President Barack Obama’s decision to keep 9,800 American forces in Afghanistan into 2016 has resonated through the region, the commander of NATO’s Resolute Support Mission said.
Army Gen. John F. Campbell said that at this time last year the United States was headed toward 1,000 service members in Afghanistan by the end of 2016.
"We were closing all our bases and we were going to be Kabul-centric," he told reporters during an interview.
But in October, Obama announced that the United States would maintain 9,800 troops in Afghanistan through most of 2016, ultimately heading toward an end strength of 5,500 by Jan. 1, 2017.
"That’s a huge change from where we were," Campbell said.
The decision was important for its resonance.
Forty troop-contributing nations signed on last week at the NATO foreign ministerial meeting to continue contributing forces and money to the Afghan mission.
"We’ll continue to provide the train, advise and assist with these regional spokes that we’ve [trained and advised, and] assist the aviation wing and Afghan special forces," Campbell said.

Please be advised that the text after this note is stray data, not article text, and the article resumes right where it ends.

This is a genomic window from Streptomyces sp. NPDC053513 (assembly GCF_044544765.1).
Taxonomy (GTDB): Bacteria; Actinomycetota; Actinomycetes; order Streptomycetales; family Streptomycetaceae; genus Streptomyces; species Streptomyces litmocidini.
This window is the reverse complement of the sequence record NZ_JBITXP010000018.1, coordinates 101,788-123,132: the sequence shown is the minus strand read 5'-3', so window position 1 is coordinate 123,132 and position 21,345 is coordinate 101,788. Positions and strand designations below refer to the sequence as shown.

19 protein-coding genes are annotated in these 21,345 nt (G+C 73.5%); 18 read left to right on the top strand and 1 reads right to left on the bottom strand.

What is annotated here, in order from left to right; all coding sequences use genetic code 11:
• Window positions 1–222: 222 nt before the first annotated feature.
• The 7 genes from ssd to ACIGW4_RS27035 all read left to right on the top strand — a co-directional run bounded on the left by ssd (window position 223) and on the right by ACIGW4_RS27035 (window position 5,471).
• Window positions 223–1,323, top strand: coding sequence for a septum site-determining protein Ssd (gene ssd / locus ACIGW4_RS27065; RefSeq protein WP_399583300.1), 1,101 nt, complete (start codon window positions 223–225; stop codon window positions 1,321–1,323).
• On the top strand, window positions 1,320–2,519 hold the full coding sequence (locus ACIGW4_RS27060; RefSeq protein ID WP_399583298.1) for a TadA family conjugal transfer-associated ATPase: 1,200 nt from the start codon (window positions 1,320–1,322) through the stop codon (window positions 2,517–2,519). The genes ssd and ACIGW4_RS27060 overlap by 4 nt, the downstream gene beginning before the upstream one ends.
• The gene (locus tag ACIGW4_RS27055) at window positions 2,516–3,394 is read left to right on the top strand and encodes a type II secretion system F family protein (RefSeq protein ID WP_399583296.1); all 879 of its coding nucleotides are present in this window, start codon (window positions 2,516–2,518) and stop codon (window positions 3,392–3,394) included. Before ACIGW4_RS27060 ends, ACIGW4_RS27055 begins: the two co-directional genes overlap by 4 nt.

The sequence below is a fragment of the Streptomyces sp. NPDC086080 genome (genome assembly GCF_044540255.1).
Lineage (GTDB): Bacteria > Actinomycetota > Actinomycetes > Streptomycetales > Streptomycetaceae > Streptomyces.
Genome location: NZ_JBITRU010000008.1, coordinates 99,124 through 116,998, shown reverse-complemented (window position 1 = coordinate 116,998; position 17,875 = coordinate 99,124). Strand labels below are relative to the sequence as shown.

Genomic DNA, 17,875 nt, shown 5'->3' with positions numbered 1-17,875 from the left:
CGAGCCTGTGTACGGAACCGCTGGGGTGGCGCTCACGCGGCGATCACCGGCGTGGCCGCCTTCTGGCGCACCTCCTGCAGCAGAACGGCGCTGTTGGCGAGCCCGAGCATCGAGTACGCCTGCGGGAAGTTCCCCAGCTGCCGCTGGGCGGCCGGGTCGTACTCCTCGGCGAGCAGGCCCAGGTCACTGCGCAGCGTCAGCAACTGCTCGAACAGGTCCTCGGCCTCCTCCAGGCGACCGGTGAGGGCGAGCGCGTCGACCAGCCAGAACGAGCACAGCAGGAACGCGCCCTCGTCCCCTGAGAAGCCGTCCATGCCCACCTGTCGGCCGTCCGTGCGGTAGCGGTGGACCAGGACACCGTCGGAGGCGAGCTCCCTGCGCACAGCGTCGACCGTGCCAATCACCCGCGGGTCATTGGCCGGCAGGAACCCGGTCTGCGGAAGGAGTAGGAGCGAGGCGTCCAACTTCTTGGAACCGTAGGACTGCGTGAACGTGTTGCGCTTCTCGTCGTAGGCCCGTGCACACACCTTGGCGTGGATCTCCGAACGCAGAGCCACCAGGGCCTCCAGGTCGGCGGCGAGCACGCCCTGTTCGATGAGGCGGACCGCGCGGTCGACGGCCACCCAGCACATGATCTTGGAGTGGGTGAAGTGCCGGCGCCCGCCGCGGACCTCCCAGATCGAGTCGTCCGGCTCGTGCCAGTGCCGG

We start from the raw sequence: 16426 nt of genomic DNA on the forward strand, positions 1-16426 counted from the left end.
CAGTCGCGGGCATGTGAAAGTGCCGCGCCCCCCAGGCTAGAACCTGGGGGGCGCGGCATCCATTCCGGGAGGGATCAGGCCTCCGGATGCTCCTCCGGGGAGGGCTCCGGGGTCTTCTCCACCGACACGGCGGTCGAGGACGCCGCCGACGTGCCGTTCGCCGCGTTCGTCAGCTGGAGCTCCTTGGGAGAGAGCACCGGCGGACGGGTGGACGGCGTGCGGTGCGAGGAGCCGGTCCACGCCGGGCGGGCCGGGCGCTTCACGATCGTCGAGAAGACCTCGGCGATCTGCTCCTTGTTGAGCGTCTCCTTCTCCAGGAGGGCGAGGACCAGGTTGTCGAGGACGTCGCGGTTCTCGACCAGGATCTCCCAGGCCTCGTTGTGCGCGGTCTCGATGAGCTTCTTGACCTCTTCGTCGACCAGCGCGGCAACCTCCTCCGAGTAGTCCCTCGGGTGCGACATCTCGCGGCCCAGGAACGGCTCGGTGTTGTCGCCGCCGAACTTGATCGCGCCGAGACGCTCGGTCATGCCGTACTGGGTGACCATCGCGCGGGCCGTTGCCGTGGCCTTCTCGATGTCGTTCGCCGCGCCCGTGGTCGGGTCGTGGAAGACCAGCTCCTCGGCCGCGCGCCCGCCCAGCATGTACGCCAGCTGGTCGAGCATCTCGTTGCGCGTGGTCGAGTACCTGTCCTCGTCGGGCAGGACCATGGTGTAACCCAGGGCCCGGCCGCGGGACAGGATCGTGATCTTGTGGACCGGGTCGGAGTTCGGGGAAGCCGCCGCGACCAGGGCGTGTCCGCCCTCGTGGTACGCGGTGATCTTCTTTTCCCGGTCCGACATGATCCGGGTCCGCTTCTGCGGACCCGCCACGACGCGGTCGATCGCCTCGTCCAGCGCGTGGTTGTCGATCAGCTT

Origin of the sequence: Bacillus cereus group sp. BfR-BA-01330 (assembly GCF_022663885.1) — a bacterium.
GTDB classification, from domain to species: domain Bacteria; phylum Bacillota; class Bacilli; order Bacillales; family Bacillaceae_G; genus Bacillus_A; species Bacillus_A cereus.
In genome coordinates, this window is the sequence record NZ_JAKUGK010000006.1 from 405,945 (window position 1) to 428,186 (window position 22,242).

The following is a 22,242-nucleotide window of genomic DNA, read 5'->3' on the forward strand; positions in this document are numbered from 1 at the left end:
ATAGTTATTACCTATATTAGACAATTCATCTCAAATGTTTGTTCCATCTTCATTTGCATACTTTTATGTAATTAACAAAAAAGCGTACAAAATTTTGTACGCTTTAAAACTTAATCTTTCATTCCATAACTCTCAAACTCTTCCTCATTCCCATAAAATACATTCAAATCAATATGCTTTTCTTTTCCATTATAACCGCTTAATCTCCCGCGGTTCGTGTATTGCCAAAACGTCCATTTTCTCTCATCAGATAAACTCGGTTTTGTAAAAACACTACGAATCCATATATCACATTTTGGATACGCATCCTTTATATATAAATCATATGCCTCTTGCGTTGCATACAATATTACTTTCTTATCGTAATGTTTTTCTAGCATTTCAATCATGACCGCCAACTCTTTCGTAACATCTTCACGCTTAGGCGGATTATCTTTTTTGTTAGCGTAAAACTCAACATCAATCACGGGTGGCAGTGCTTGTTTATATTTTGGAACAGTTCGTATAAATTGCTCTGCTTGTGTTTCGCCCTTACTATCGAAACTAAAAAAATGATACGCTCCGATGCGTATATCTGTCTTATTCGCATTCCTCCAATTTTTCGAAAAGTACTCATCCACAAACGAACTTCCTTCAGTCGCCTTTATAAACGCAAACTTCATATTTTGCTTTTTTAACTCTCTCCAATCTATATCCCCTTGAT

Troop level decision – wide audience
The announcement was aimed at six different audiences, he said.
It made a huge difference to Afghan President Ashraf Ghani.
Ghani is a willing partner who has spoken of American efforts in his country and who has told his countrymen of American sacrifices for Afghanistan.
The Afghan leader sees the United States as a "foundational partner," Campbell said, and wants to continue to build Afghan capabilities.
The decision gave the Afghan people more confidence "that the international community would stay with them. There was some unpredictability there. If the U.S. stays, everybody stays. If the U.S. had left, probably everybody would have left," he said.
Afghan security forces gained the confidence their partners would remain and help build capabilities.
The decision was a warning to the Taliban that the United States was committed Afghanistan’s future, and that the group could not simply wait out the Americans.
For Pakistan, the decision said the United States and NATO are in the fight for the long term.
Finally, the decision contained a message for NATO, Campbell said.
"This has been [NATO’s] largest ongoing operation and we have an opportunity to build upon what we’ve done these last 14 years and come out with a strategic win here," he said.
There are still problems, Campbell noted, but the Afghan government is willing to confront them, learn and move on.
He cited the Taliban attack on Kunduz as an example.
The temporary Taliban takeover of the provincial capital was an information operation win for the enemy and a wake-up call for the Afghan government, Campbell said.
Afghan officials understand they have to develop governance at the lowest levels of the districts to stop similar attacks from occurring, he added.
(Editor’s note: This article is based on a story by Jim Garamone, Defense News.)